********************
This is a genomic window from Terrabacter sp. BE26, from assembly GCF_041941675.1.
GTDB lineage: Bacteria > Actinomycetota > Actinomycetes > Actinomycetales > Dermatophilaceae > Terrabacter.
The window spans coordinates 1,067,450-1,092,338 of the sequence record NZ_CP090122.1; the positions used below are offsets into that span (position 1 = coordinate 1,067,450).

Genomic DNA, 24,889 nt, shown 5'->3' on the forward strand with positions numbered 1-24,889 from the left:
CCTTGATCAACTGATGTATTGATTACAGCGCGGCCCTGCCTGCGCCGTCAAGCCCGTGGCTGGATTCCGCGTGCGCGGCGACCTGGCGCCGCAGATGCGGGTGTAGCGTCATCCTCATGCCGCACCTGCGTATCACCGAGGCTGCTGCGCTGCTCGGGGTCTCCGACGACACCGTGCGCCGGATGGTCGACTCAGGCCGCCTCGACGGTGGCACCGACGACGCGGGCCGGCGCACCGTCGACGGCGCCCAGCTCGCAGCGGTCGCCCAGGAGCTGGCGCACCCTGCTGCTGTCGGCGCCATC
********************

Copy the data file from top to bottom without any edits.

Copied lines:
This is a genomic window from Terrabacter sp. BE26, from assembly GCF_041941675.1.
GTDB lineage: Bacteria > Actinomycetota > Actinomycetes > Actinomycetales > Dermatophilaceae > Terrabacter.
The window spans coordinates 1,067,450-1,092,338 of the sequence record NZ_CP090122.1; the positions used below are offsets into that span (position 1 = coordinate 1,067,450).

Genomic DNA, 24,889 nt, shown 5'->3' on the forward strand with positions numbered 1-24,889 from the left:
CCTTGATCAACTGATGTATTGATTACAGCGCGGCCCTGCCTGCGCCGTCAAGCCCGTGGCTGGATTCCGCGTGCGCGGCGACCTGGCGCCGCAGATGCGGGTGTAGCGTCATCCTCATGCCGCACCTGCGTATCACCGAGGCTGCTGCGCTGCTCGGGGTCTCCGACGACACCGTGCGCCGGATGGTCGACTCAGGCCGCCTCGACGGTGGCACCGACGACGCGGGCCGGCGCACCGTCGACGGCGCCCAGCTCGCAGCGGTCGCCCAGGAGCTGGCGCACCCTGCTGCTGTCGGCGCCATC